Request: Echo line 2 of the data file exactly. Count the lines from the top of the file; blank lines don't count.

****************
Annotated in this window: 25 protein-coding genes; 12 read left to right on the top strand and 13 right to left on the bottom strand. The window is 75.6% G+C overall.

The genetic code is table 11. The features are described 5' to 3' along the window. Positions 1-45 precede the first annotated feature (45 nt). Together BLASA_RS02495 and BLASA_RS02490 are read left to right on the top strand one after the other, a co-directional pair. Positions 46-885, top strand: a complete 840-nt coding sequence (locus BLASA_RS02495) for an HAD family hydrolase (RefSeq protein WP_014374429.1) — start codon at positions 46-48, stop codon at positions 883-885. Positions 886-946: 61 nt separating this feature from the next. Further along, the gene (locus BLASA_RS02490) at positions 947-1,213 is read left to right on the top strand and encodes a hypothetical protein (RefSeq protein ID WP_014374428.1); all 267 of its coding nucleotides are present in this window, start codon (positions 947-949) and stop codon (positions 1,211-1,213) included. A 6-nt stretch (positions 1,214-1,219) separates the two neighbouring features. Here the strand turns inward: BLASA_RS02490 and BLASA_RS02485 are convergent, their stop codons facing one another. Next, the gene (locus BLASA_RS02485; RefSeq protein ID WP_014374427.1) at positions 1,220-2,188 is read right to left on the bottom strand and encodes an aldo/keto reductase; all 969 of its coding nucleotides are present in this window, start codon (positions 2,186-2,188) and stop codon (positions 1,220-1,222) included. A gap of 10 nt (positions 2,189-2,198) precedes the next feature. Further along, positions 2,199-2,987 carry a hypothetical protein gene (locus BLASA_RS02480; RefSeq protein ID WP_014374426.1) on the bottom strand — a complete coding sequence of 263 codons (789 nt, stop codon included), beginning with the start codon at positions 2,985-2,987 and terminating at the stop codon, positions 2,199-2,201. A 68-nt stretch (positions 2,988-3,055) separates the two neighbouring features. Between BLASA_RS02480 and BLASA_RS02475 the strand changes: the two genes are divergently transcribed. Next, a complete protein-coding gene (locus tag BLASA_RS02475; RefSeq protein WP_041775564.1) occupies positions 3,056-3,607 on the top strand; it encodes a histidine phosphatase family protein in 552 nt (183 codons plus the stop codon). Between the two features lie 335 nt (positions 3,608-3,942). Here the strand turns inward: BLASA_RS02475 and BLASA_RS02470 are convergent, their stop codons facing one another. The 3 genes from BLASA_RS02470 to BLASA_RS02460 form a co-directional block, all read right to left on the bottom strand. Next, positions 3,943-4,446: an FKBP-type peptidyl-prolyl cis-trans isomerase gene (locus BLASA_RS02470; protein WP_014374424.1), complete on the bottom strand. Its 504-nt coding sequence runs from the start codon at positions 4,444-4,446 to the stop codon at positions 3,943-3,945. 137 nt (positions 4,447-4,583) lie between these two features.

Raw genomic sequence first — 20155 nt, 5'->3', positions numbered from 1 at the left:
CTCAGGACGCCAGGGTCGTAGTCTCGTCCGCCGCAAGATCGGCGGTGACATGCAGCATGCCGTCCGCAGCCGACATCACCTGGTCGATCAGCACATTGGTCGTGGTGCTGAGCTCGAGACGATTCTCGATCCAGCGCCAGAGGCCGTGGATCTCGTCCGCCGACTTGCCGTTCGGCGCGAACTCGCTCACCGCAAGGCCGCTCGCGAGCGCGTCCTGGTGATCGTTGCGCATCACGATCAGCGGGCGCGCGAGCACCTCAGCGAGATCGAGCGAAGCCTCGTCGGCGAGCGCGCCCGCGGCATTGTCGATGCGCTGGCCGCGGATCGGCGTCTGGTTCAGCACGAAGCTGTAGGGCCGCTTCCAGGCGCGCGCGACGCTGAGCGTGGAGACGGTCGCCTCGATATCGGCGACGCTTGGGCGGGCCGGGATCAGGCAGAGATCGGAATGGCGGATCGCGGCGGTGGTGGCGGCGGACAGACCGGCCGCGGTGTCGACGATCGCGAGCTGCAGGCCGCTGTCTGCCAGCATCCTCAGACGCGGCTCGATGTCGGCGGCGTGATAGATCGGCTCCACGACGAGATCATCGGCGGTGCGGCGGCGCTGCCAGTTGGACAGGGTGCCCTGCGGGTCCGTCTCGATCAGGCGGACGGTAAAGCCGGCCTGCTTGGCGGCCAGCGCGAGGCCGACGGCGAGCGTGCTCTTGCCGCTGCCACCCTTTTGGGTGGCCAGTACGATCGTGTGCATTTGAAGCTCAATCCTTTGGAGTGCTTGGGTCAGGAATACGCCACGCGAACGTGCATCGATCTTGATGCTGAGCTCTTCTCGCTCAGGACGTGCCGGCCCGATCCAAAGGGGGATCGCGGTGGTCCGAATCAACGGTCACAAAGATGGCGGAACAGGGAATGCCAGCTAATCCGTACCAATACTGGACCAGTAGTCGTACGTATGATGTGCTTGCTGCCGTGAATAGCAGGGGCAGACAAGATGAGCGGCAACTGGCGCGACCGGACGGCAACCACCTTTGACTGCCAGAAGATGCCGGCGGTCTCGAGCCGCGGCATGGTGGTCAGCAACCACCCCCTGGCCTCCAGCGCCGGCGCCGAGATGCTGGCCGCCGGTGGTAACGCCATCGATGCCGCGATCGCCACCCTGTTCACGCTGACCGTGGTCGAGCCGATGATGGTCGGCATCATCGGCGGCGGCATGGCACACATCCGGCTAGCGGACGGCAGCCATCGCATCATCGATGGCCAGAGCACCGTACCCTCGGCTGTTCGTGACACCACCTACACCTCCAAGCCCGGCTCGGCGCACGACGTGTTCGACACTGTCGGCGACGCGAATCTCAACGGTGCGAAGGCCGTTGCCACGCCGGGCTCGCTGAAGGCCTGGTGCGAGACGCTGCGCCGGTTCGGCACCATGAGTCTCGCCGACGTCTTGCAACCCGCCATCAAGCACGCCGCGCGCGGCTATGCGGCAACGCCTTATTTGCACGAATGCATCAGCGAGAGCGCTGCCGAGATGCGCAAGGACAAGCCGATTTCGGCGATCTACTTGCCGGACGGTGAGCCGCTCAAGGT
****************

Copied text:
The genetic code is table 11. The features are described 5' to 3' along the window. Positions 1-45 precede the first annotated feature (45 nt). Together BLASA_RS02495 and BLASA_RS02490 are read left to right on the top strand one after the other, a co-directional pair. Positions 46-885, top strand: a complete 840-nt coding sequence (locus BLASA_RS02495) for an HAD family hydrolase (RefSeq protein WP_014374429.1) — start codon at positions 46-48, stop codon at positions 883-885. Positions 886-946: 61 nt separating this feature from the next. Further along, the gene (locus BLASA_RS02490) at positions 947-1,213 is read left to right on the top strand and encodes a hypothetical protein (RefSeq protein ID WP_014374428.1); all 267 of its coding nucleotides are present in this window, start codon (positions 947-949) and stop codon (positions 1,211-1,213) included. A 6-nt stretch (positions 1,214-1,219) separates the two neighbouring features. Here the strand turns inward: BLASA_RS02490 and BLASA_RS02485 are convergent, their stop codons facing one another. Next, the gene (locus BLASA_RS02485; RefSeq protein ID WP_014374427.1) at positions 1,220-2,188 is read right to left on the bottom strand and encodes an aldo/keto reductase; all 969 of its coding nucleotides are present in this window, start codon (positions 2,186-2,188) and stop codon (positions 1,220-1,222) included. A gap of 10 nt (positions 2,189-2,198) precedes the next feature. Further along, positions 2,199-2,987 carry a hypothetical protein gene (locus BLASA_RS02480; RefSeq protein ID WP_014374426.1) on the bottom strand — a complete coding sequence of 263 codons (789 nt, stop codon included), beginning with the start codon at positions 2,985-2,987 and terminating at the stop codon, positions 2,199-2,201. A 68-nt stretch (positions 2,988-3,055) separates the two neighbouring features. Between BLASA_RS02480 and BLASA_RS02475 the strand changes: the two genes are divergently transcribed. Next, a complete protein-coding gene (locus tag BLASA_RS02475; RefSeq protein WP_041775564.1) occupies positions 3,056-3,607 on the top strand; it encodes a histidine phosphatase family protein in 552 nt (183 codons plus the stop codon). Between the two features lie 335 nt (positions 3,608-3,942). Here the strand turns inward: BLASA_RS02475 and BLASA_RS02470 are convergent, their stop codons facing one another. The 3 genes from BLASA_RS02470 to BLASA_RS02460 form a co-directional block, all read right to left on the bottom strand. Next, positions 3,943-4,446: an FKBP-type peptidyl-prolyl cis-trans isomerase gene (locus BLASA_RS02470; protein WP_014374424.1), complete on the bottom strand. Its 504-nt coding sequence runs from the start codon at positions 4,444-4,446 to the stop codon at positions 3,943-3,945. 137 nt (positions 4,447-4,583) lie between these two features.